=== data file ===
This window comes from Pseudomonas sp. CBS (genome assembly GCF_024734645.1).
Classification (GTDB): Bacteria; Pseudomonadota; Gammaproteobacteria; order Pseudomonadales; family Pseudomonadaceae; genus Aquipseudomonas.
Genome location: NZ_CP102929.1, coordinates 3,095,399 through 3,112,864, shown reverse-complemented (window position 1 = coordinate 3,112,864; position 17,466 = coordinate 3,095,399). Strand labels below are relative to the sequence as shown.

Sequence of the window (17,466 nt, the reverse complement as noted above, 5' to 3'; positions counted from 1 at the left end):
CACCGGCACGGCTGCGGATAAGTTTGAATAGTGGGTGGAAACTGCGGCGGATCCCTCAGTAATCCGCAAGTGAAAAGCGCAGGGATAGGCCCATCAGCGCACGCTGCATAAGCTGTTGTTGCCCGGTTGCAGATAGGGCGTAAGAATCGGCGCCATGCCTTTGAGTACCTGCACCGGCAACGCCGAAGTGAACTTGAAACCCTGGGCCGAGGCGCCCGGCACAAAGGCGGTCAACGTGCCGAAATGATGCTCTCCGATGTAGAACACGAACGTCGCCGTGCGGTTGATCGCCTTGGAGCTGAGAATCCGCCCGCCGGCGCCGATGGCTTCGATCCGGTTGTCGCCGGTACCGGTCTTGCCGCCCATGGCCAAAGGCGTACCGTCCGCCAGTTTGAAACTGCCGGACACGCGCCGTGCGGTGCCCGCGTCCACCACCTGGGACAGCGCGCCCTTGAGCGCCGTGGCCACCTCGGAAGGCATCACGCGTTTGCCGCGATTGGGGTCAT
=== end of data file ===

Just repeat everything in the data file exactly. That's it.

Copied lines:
This window comes from Pseudomonas sp. CBS (genome assembly GCF_024734645.1).
Classification (GTDB): Bacteria; Pseudomonadota; Gammaproteobacteria; order Pseudomonadales; family Pseudomonadaceae; genus Aquipseudomonas.
Genome location: NZ_CP102929.1, coordinates 3,095,399 through 3,112,864, shown reverse-complemented (window position 1 = coordinate 3,112,864; position 17,466 = coordinate 3,095,399). Strand labels below are relative to the sequence as shown.

Sequence of the window (17,466 nt, the reverse complement as noted above, 5' to 3'; positions counted from 1 at the left end):
CACCGGCACGGCTGCGGATAAGTTTGAATAGTGGGTGGAAACTGCGGCGGATCCCTCAGTAATCCGCAAGTGAAAAGCGCAGGGATAGGCCCATCAGCGCACGCTGCATAAGCTGTTGTTGCCCGGTTGCAGATAGGGCGTAAGAATCGGCGCCATGCCTTTGAGTACCTGCACCGGCAACGCCGAAGTGAACTTGAAACCCTGGGCCGAGGCGCCCGGCACAAAGGCGGTCAACGTGCCGAAATGATGCTCTCCGATGTAGAACACGAACGTCGCCGTGCGGTTGATCGCCTTGGAGCTGAGAATCCGCCCGCCGGCGCCGATGGCTTCGATCCGGTTGTCGCCGGTACCGGTCTTGCCGCCCATGGCCAAAGGCGTACCGTCCGCCAGTTTGAAACTGCCGGACACGCGCCGTGCGGTGCCCGCGTCCACCACCTGGGACAGCGCGCCCTTGAGCGCCGTGGCCACCTCGGAAGGCATCACGCGTTTGCCGCGATTGGGGTCAT